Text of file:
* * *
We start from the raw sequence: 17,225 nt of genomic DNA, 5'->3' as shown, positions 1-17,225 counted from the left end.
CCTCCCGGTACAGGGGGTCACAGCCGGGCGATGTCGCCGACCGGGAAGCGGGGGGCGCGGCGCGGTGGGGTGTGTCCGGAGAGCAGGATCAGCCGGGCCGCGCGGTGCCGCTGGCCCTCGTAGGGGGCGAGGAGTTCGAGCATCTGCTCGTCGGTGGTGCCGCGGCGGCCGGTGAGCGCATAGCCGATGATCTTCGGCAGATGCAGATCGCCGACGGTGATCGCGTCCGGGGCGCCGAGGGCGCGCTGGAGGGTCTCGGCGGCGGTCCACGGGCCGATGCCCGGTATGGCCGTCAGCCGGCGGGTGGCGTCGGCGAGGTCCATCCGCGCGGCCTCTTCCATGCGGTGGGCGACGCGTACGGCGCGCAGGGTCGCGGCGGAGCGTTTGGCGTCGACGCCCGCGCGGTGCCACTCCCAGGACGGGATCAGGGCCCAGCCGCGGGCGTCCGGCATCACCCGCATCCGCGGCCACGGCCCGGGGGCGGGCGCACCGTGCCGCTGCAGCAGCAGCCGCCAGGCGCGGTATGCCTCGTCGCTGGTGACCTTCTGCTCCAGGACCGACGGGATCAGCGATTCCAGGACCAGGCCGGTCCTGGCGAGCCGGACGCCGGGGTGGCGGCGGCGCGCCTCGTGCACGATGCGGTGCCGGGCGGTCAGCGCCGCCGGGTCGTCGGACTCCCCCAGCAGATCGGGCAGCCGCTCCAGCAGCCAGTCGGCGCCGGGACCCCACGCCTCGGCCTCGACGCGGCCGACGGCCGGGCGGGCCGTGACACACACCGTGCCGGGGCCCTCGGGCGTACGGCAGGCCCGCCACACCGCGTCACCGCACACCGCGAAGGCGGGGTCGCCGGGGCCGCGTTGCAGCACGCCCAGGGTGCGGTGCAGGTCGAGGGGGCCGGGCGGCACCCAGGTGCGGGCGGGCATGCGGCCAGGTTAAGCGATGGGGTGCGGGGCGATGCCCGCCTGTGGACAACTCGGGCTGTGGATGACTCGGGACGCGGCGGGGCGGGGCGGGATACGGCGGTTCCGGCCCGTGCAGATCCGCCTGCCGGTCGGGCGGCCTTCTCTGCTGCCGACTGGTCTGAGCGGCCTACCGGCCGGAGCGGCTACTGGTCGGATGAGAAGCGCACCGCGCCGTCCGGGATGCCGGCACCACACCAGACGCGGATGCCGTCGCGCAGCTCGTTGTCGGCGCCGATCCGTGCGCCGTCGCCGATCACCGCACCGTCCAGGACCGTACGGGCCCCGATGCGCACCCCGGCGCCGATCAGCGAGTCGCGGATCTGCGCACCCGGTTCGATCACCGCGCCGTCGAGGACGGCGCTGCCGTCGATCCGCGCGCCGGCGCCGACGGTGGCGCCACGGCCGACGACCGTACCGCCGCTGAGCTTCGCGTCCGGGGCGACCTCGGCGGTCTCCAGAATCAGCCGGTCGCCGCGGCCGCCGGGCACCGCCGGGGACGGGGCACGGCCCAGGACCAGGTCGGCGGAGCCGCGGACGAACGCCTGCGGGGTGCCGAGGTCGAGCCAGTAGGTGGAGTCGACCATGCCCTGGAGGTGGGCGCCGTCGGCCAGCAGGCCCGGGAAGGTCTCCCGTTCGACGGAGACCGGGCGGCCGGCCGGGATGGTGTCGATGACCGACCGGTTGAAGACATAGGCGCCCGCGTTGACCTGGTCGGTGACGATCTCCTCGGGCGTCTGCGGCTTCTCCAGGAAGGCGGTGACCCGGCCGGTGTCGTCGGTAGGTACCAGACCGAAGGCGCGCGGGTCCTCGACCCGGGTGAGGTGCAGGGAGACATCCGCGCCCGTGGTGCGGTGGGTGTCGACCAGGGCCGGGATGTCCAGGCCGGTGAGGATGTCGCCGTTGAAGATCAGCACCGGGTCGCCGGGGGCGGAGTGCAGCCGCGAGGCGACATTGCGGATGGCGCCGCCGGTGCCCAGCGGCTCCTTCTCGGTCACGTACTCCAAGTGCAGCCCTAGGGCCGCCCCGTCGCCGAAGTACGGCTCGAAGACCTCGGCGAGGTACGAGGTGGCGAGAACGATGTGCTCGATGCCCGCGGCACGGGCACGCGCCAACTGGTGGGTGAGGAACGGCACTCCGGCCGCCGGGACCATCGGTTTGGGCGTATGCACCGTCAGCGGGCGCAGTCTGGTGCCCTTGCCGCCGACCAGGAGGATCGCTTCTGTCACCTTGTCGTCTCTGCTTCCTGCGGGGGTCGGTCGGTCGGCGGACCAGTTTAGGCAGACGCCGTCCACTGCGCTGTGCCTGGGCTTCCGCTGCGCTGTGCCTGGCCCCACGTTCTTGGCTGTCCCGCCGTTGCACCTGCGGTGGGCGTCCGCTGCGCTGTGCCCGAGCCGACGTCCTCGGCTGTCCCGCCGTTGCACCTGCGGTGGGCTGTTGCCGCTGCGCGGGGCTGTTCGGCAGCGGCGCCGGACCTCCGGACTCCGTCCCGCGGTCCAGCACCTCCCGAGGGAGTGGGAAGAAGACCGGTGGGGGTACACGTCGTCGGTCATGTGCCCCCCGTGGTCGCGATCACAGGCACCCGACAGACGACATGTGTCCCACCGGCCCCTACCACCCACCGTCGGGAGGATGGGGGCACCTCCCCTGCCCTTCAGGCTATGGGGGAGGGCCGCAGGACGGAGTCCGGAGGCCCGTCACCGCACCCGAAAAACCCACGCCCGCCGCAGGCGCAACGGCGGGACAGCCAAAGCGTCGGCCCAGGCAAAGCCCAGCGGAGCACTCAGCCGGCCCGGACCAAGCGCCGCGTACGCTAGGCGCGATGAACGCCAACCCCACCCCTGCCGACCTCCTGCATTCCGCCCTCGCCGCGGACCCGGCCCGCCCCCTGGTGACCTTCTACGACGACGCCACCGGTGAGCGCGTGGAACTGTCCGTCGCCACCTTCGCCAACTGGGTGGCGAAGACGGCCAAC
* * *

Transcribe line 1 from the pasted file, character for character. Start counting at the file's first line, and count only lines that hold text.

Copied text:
We start from the raw sequence: 17,225 nt of genomic DNA, 5'->3' as shown, positions 1-17,225 counted from the left end.